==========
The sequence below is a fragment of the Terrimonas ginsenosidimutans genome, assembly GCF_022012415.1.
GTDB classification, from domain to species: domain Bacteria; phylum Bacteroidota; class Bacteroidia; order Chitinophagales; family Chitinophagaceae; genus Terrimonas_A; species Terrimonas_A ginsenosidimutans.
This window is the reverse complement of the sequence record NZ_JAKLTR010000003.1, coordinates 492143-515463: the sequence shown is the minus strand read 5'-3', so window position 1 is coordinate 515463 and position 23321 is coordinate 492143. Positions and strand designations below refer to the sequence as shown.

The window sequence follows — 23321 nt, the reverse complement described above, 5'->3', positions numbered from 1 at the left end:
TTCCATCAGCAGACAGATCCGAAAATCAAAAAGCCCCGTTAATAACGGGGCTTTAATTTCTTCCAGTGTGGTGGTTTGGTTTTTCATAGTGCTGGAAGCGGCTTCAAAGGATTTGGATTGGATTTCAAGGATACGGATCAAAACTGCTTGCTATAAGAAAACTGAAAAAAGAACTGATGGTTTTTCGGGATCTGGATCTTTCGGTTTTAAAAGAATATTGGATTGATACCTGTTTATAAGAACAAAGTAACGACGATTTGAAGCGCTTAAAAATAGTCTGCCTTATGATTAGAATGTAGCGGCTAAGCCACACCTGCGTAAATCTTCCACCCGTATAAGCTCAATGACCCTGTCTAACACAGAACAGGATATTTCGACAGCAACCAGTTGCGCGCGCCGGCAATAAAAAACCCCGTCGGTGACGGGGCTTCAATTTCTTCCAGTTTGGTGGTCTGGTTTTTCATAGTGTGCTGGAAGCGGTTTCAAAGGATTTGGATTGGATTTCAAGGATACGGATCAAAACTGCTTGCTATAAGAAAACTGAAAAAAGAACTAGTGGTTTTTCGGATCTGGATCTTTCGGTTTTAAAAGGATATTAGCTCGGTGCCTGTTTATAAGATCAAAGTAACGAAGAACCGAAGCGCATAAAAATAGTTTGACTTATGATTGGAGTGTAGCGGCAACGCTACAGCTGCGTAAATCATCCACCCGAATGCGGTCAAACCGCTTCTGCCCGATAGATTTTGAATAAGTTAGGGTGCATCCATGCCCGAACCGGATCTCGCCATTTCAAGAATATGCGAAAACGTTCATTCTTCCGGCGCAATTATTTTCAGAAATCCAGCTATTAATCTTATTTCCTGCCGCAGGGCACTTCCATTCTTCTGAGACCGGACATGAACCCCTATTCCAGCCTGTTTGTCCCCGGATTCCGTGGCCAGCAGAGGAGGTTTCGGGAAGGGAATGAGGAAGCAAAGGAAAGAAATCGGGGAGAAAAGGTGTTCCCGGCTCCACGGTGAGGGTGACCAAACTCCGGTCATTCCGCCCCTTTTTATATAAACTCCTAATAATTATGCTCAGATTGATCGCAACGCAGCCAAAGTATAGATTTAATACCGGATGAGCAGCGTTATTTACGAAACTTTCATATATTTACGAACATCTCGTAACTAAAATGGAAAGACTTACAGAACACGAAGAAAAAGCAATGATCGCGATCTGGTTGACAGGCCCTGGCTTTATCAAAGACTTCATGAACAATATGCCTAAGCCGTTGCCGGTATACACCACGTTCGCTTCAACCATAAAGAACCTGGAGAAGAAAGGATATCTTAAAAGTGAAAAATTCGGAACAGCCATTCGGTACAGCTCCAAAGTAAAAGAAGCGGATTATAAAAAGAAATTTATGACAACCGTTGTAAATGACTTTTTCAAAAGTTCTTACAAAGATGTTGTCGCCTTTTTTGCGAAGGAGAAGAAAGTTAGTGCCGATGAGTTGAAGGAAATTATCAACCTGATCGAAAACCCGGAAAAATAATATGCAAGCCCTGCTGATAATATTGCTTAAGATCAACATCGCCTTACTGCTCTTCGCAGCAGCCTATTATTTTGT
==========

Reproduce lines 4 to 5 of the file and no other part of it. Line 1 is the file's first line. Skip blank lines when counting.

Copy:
The window sequence follows — 23321 nt, the reverse complement described above, 5'->3', positions numbered from 1 at the left end:
TTCCATCAGCAGACAGATCCGAAAATCAAAAAGCCCCGTTAATAACGGGGCTTTAATTTCTTCCAGTGTGGTGGTTTGGTTTTTCATAGTGCTGGAAGCGGCTTCAAAGGATTTGGATTGGATTTCAAGGATACGGATCAAAACTGCTTGCTATAAGAAAACTGAAAAAAGAACTGATGGTTTTTCGGGATCTGGATCTTTCGGTTTTAAAAGAATATTGGATTGATACCTGTTTATAAGAACAAAGTAACGACGATTTGAAGCGCTTAAAAATAGTCTGCCTTATGATTAGAATGTAGCGGCTAAGCCACACCTGCGTAAATCTTCCACCCGTATAAGCTCAATGACCCTGTCTAACACAGAACAGGATATTTCGACAGCAACCAGTTGCGCGCGCCGGCAATAAAAAACCCCGTCGGTGACGGGGCTTCAATTTCTTCCAGTTTGGTGGTCTGGTTTTTCATAGTGTGCTGGAAGCGGTTTCAAAGGATTTGGATTGGATTTCAAGGATACGGATCAAAACTGCTTGCTATAAGAAAACTGAAAAAAGAACTAGTGGTTTTTCGGATCTGGATCTTTCGGTTTTAAAAGGATATTAGCTCGGTGCCTGTTTATAAGATCAAAGTAACGAAGAACCGAAGCGCATAAAAATAGTTTGACTTATGATTGGAGTGTAGCGGCAACGCTACAGCTGCGTAAATCATCCACCCGAATGCGGTCAAACCGCTTCTGCCCGATAGATTTTGAATAAGTTAGGGTGCATCCATGCCCGAACCGGATCTCGCCATTTCAAGAATATGCGAAAACGTTCATTCTTCCGGCGCAATTATTTTCAGAAATCCAGCTATTAATCTTATTTCCTGCCGCAGGGCACTTCCATTCTTCTGAGACCGGACATGAACCCCTATTCCAGCCTGTTTGTCCCCGGATTCCGTGGCCAGCAGAGGAGGTTTCGGGAAGGGAATGAGGAAGCAAAGGAAAGAAATCGGGGAGAAAAGGTGTTCCCGGCTCCACGGTGAGGGTGACCAAACTCCGGTCATTCCGCCCCTTTTTATATAAACTCCTAATAATTATGCTCAGATTGATCGCAACGCAGCCAAAGTATAGATTTAATACCGGATGAGCAGCGTTATTTACGAAACTTTCATATATTTACGAACATCTCGTAACTAAAATGGAAAGACTTACAGAACACGAAGAAAAAGCAATGATCGCGATCTGGTTGACAGGCCCTGGCTTTATCAAAGACTTCATGAACAATATGCCTAAGCCGTTGCCGGTATACACCACGTTCGCTTCAACCATAAAGAACCTGGAGAAGAAAGGATATCTTAAAAGTGAAAAATTCGGAACAGCCATTCGGTACAGCTCCAAAGTAAAAGAAGCGGATTATAAAAAGAAATTTATGACAACCGTTGTAAATGACTTTTTCAAAAGTTCTTACAAAGATGTTGTCGCCTTTTTTGCGAAGGAGAAGAAAGTTAGTGCCGATGAGTTGAAGGAAATTATCAACCTGATCGAAAACCCGGAAAAATAATATGCAAGCCCTGCTGATAATATTGCTTAAGATCAACATCGCCTTACTGCTCTTCGCAGCAGCCTATTATTTTGT